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Can This Man Keep The Peso On An Even Keel? (Int'l Edition)


International -- Int'l Business: MEXICO

CAN THIS MAN KEEP THE PESO ON AN EVEN KEEL? (int'l edition)

New central bank governor Ortiz plans to prevent more crises

Mexico's peso, battered by three major devaluations in 12 years, is getting a new defender. On Dec. 14, President Ernesto Zedillo Ponce de Leon picked Finance Secretary Guillermo Ortiz Martinez for a six-year term as governor of Mexico's central bank. A key mission: to make sure that the country isn't hammered by another devaluation when Zedillo's term ends in three years. In the past, uncertainties at the end of presidential terms have regularly triggered currency turmoil. "The trauma we've suffered has made the country's political and economic actors very conscious that we don't want that to ever happen again," Ortiz said in an interview with BUSINESS WEEK.

The 49-year-old, Stanford University-trained economist knows the remedy. He aims to wield the Banco de Mexico's considerable clout to make sure the country will stay on Zedillo's free-market, fiscally cautious course, even if a candidate of the resurgent opposition wins the presidency in 2000. That prospect is reassuring to business executives and foreign investors, though not to all politicians. His appointment was denounced by Senator Jorge Calderon Salazar of the center-left Party of the Democratic Revolution as a continuation of "neoliberal policies" that have done much harm, he said, to Mexicans.

RECENT CONVERT. Ortiz faces fewer problems as the country's top banker than when Zedillo picked him as Finance Secretary in the near-chaos following the peso's December, 1994, collapse. Before then, the peso's exchange rate had been managed. But the upheaval and its painful aftermath have converted Ortiz, like outgoing central bank governor Miguel Mancera Aguayo, to a free-float philosophy. Asia's troubles have reinforced that view. "Mexico is one of the countries that have fared best during the [Asian] crisis, in good measure because its economic fundamentals are strong," Ortiz says, "but also because it has a free-float mechanism that acts as a shock absorber." Mexico's gross domestic product is expanding at a 7.3% clip, and it has a $26 billion cushion of currency reserves.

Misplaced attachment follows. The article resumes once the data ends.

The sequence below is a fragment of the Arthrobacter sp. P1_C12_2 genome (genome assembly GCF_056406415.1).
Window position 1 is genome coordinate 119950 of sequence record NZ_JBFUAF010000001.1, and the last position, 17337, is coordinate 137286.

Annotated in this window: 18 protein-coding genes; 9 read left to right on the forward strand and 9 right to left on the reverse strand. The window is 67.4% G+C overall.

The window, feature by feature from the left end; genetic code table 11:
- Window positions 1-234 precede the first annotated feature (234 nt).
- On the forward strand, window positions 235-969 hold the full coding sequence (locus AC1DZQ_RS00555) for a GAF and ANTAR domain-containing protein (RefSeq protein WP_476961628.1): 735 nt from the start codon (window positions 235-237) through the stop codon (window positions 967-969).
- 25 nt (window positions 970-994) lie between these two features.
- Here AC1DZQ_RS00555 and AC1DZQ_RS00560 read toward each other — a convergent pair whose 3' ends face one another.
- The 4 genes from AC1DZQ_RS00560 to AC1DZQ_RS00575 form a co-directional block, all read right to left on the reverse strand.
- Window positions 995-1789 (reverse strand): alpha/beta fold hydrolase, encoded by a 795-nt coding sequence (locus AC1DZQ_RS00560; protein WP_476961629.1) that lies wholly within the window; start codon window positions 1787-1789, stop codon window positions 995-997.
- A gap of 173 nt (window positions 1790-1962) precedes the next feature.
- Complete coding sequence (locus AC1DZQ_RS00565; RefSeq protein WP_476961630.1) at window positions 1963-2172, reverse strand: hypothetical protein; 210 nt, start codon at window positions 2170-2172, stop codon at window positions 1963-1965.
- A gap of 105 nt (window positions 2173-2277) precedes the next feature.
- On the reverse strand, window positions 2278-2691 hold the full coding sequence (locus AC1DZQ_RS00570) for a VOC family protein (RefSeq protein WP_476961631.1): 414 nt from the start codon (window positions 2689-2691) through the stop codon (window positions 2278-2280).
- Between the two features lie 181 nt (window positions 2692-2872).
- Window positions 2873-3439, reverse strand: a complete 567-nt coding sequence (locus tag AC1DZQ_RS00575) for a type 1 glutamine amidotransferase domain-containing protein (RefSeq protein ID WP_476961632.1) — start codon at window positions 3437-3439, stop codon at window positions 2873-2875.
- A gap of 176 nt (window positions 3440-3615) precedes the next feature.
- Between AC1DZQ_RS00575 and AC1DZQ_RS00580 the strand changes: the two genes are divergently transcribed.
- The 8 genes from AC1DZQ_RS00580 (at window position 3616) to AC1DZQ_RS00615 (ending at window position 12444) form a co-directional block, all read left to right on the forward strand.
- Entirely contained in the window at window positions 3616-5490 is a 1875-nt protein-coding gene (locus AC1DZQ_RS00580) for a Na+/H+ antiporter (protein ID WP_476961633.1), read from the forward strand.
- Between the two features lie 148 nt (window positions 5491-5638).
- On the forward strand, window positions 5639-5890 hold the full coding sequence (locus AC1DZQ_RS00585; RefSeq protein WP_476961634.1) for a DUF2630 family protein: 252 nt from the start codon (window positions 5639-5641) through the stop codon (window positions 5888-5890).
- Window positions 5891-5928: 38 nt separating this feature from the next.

Critics complain, though, that the peso's 13% upward drift in real terms over the past year, driven by heavy capital inflows, has hurt Mexico's competitiveness. "This is the big financial problem that many economies in the world face," Ortiz says, because economic success attracts capital, raises the exchange rate, and causes current-account deficits as credit and consumption expand. He concedes that he does not have any new solutions to offer. But supporters applaud his pragmatic approach. "Ortiz brings a fresh mentality to the bank--a focus on growth, a greater concern with the real world," says Rogelio Ramirez de la O, an economic consultant to multinational companies. "It's about time."

On the negative side, though, economists such as Jonathan Heath believe the appointment of Ortiz, a close collaborator of Zedillo, has deprived the central bank of its fledgling independence from control by the executive branch, which it was officially given just four years ago. Ortiz' designation is "a big blow to the autonomy of the central bank and to the credibility of future monetary policy," Heath warns. But if the government pursues policies that threaten economic stability, Ortiz vows, "we will say so immediately."

ACHILLES' HEEL. Ortiz has been coming under increasing criticism, too, for his handling of Mexico's 1991-92 bank privatizations in his former job as finance undersecretary and for several banks' subsequent failure. Two more are believed to be on the brink. The feisty lower house of Mexico's Congress, now controlled by opposition parties, has warned that it will investigate the government's bank rescues and cut back on funds for bailouts.

To avoid future bank crises, Zedillo intends to shift more banking oversight to the central bank. "Bank supervision is enormously important," Ortiz says. "We've seen in Asia, and in Mexico, that the financial system is frequently the Achilles' heel of emerging economies." That's a lesson Ortiz learned the hard way. Now, in his new job, he has the hands-on chance to apply it.By Geri Smith in Mexico City


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